Again he said to himself, `She does not realize what marriage means!'

He passively acquiesced in her wish to go in, and they entered by the western door. The only person inside the gloomy building was a charwoman cleaning. Sue still held Jude's arm, almost as if she loved him. Cruelly sweet, indeed, she had been to him that morning; but his thoughts of a penance in store for her were tempered by an ache:

`... I can find no way
How a blow should fall, such as falls on men,
Nor prove too much for your womanhood!'
They strolled undemonstratively up the nave towards the altar railing, which they stood against in silence, turning then and walking down the nave again, her hand still on his arm, precisely like a couple just married. The too suggestive incident, entirely of her making, nearly broke down Jude.

`I like to do things like this,' she said in the delicate voice of an epicure in emotions, which left no doubt that she spoke the truth.

`I know you do!' said Jude.

`They are interesting, because they have probably never been done before. I shall walk down the church like this with my husband in about two hours, shan't I!'

`No doubt you will!'

`Was it like this when you were married?'

`Good God, Sue - don't be so awfully merciless! ... There, dear one, I didn't mean it!'

`Ah - you are vexed!' she said regretfully, as she blinked away an access of eye moisture. `And I promised never to vex you! ... I suppose I ought not to have asked you to bring me in here. Oh, I oughtn't! I see it now. My curiosity to hunt up a new sensation always leads me into these scrapes. Forgive me! ... You will, won't you, Jude?'

The appeal was so remorseful that Jude's eyes were even wetter than hers as he pressed her hand for Yes.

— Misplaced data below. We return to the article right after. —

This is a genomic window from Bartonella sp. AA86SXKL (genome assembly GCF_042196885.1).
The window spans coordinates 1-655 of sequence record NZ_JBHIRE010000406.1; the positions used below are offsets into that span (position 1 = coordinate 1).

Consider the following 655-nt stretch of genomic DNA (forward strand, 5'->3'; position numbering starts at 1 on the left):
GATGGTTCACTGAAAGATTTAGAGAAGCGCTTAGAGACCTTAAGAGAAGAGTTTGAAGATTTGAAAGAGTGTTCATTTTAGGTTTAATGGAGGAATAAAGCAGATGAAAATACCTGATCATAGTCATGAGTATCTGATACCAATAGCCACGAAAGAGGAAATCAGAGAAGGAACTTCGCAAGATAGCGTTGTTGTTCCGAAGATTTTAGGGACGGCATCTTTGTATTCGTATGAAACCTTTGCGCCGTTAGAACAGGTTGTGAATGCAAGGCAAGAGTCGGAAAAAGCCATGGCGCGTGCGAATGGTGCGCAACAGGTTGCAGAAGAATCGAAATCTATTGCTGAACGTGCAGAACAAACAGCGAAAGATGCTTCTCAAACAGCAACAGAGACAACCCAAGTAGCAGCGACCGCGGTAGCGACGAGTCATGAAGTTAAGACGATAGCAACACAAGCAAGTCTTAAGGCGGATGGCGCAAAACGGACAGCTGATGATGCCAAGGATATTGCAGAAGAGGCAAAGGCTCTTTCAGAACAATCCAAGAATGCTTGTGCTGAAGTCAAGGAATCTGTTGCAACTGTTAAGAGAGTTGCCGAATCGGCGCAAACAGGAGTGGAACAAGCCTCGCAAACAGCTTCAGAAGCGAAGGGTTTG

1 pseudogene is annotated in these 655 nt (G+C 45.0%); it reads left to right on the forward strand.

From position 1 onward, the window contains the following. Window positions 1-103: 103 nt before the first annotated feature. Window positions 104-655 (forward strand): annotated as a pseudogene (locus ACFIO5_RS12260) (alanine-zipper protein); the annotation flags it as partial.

`Now we'll hurry away, and I won't do it any more!' she continued humbly; and they came out of the building, Sue intending to go on to the station to meet Phillotson. But the first person they encountered on entering the main street was the schoolmaster himself, whose train had arrived sooner than Sue expected. There was nothing really to demur to in her leaning on Jude's arm; but she withdrew her hand, and Jude thought that Phillotson had looked surprised.

`We have been doing such a funny thing!' said she, smiling candidly. `We've been to the church, rehearsing as it were. Haven't we, Jude?'

`How?' said Phillotson curiously.

Jude inwardly deplored what he thought to be unnecessary frankness; but she had gone too far not to explain all, which she accordingly did, telling him how they had marched up to the altar.

Seeing how puzzled Phillotson seemed, Jude said as cheerfully as he could, `I am going to buy her another little present. Will you both come to the shop with me?'

`No,' said Sue, `I'll go on to the house with him'; and requesting her lover not to be a long time she departed with the schoolmaster.

Jude soon joined them at his rooms, and shortly after they prepared for the ceremony. Phillotson's hair was brushed to a painful extent, and his shirt collar appeared stiffer than it had been for the previous

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